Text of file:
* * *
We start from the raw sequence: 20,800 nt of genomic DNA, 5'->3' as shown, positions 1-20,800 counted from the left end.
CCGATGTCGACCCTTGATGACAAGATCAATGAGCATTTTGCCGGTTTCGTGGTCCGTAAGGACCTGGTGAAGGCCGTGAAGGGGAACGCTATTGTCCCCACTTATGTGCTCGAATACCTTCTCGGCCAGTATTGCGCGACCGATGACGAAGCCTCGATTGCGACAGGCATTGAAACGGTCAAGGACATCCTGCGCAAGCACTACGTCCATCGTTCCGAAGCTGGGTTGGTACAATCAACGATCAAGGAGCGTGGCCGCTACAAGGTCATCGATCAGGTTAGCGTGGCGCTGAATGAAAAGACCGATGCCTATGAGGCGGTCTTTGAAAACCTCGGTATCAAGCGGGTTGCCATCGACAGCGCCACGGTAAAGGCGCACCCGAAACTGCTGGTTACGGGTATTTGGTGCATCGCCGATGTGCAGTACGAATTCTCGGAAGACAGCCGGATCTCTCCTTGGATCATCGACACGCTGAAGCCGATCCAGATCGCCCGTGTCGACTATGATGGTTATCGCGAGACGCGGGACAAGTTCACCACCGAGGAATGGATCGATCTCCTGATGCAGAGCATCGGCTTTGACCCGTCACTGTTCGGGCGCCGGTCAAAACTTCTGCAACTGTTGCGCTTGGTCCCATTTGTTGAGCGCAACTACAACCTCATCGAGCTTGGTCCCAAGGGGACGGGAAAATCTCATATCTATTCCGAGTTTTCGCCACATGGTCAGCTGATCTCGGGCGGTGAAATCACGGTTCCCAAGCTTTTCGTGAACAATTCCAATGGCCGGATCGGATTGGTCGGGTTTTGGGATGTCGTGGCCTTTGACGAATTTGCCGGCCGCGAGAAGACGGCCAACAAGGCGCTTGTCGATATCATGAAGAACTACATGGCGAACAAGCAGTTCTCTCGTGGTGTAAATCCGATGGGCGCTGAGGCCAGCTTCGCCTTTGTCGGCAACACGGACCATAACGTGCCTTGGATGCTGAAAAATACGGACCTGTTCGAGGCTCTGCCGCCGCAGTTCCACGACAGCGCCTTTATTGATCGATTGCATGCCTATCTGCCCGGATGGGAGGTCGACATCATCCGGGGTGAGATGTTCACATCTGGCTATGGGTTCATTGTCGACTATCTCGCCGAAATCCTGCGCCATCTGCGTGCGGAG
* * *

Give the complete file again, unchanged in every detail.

We start from the raw sequence: 20,800 nt of genomic DNA, 5'->3' as shown, positions 1-20,800 counted from the left end.
CCGATGTCGACCCTTGATGACAAGATCAATGAGCATTTTGCCGGTTTCGTGGTCCGTAAGGACCTGGTGAAGGCCGTGAAGGGGAACGCTATTGTCCCCACTTATGTGCTCGAATACCTTCTCGGCCAGTATTGCGCGACCGATGACGAAGCCTCGATTGCGACAGGCATTGAAACGGTCAAGGACATCCTGCGCAAGCACTACGTCCATCGTTCCGAAGCTGGGTTGGTACAATCAACGATCAAGGAGCGTGGCCGCTACAAGGTCATCGATCAGGTTAGCGTGGCGCTGAATGAAAAGACCGATGCCTATGAGGCGGTCTTTGAAAACCTCGGTATCAAGCGGGTTGCCATCGACAGCGCCACGGTAAAGGCGCACCCGAAACTGCTGGTTACGGGTATTTGGTGCATCGCCGATGTGCAGTACGAATTCTCGGAAGACAGCCGGATCTCTCCTTGGATCATCGACACGCTGAAGCCGATCCAGATCGCCCGTGTCGACTATGATGGTTATCGCGAGACGCGGGACAAGTTCACCACCGAGGAATGGATCGATCTCCTGATGCAGAGCATCGGCTTTGACCCGTCACTGTTCGGGCGCCGGTCAAAACTTCTGCAACTGTTGCGCTTGGTCCCATTTGTTGAGCGCAACTACAACCTCATCGAGCTTGGTCCCAAGGGGACGGGAAAATCTCATATCTATTCCGAGTTTTCGCCACATGGTCAGCTGATCTCGGGCGGTGAAATCACGGTTCCCAAGCTTTTCGTGAACAATTCCAATGGCCGGATCGGATTGGTCGGGTTTTGGGATGTCGTGGCCTTTGACGAATTTGCCGGCCGCGAGAAGACGGCCAACAAGGCGCTTGTCGATATCATGAAGAACTACATGGCGAACAAGCAGTTCTCTCGTGGTGTAAATCCGATGGGCGCTGAGGCCAGCTTCGCCTTTGTCGGCAACACGGACCATAACGTGCCTTGGATGCTGAAAAATACGGACCTGTTCGAGGCTCTGCCGCCGCAGTTCCACGACAGCGCCTTTATTGATCGATTGCATGCCTATCTGCCCGGATGGGAGGTCGACATCATCCGGGGTGAGATGTTCACATCTGGCTATGGGTTCATTGTCGACTATCTCGCCGAAATCCTGCGCCATCTGCGTGCGGAG